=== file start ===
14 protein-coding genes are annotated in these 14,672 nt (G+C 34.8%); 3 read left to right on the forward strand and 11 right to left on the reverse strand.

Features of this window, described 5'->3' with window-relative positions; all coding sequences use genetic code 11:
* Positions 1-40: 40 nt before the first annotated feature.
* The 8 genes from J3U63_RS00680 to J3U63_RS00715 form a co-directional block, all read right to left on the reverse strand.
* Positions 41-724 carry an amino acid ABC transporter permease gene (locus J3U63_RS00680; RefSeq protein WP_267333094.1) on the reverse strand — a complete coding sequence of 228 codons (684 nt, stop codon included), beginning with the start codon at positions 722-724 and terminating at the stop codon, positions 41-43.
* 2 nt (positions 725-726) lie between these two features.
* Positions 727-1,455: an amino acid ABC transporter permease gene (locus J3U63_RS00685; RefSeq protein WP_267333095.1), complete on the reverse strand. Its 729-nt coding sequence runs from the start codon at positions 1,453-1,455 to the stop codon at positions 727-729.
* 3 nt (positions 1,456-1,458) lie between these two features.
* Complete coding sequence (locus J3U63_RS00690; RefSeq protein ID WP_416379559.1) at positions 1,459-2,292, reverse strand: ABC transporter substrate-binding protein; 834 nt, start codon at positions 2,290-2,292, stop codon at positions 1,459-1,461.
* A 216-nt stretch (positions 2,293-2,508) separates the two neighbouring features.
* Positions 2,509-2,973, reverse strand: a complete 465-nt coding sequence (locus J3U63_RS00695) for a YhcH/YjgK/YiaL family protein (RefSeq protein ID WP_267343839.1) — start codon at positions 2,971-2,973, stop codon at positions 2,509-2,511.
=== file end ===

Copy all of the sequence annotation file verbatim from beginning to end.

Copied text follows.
14 protein-coding genes are annotated in these 14,672 nt (G+C 34.8%); 3 read left to right on the forward strand and 11 right to left on the reverse strand.

Features of this window, described 5'->3' with window-relative positions; all coding sequences use genetic code 11:
* Positions 1-40: 40 nt before the first annotated feature.
* The 8 genes from J3U63_RS00680 to J3U63_RS00715 form a co-directional block, all read right to left on the reverse strand.
* Positions 41-724 carry an amino acid ABC transporter permease gene (locus J3U63_RS00680; RefSeq protein WP_267333094.1) on the reverse strand — a complete coding sequence of 228 codons (684 nt, stop codon included), beginning with the start codon at positions 722-724 and terminating at the stop codon, positions 41-43.
* 2 nt (positions 725-726) lie between these two features.
* Positions 727-1,455: an amino acid ABC transporter permease gene (locus J3U63_RS00685; RefSeq protein WP_267333095.1), complete on the reverse strand. Its 729-nt coding sequence runs from the start codon at positions 1,453-1,455 to the stop codon at positions 727-729.
* 3 nt (positions 1,456-1,458) lie between these two features.
* Complete coding sequence (locus J3U63_RS00690; RefSeq protein ID WP_416379559.1) at positions 1,459-2,292, reverse strand: ABC transporter substrate-binding protein; 834 nt, start codon at positions 2,290-2,292, stop codon at positions 1,459-1,461.
* A 216-nt stretch (positions 2,293-2,508) separates the two neighbouring features.
* Positions 2,509-2,973, reverse strand: a complete 465-nt coding sequence (locus J3U63_RS00695) for a YhcH/YjgK/YiaL family protein (RefSeq protein ID WP_267343839.1) — start codon at positions 2,971-2,973, stop codon at positions 2,509-2,511.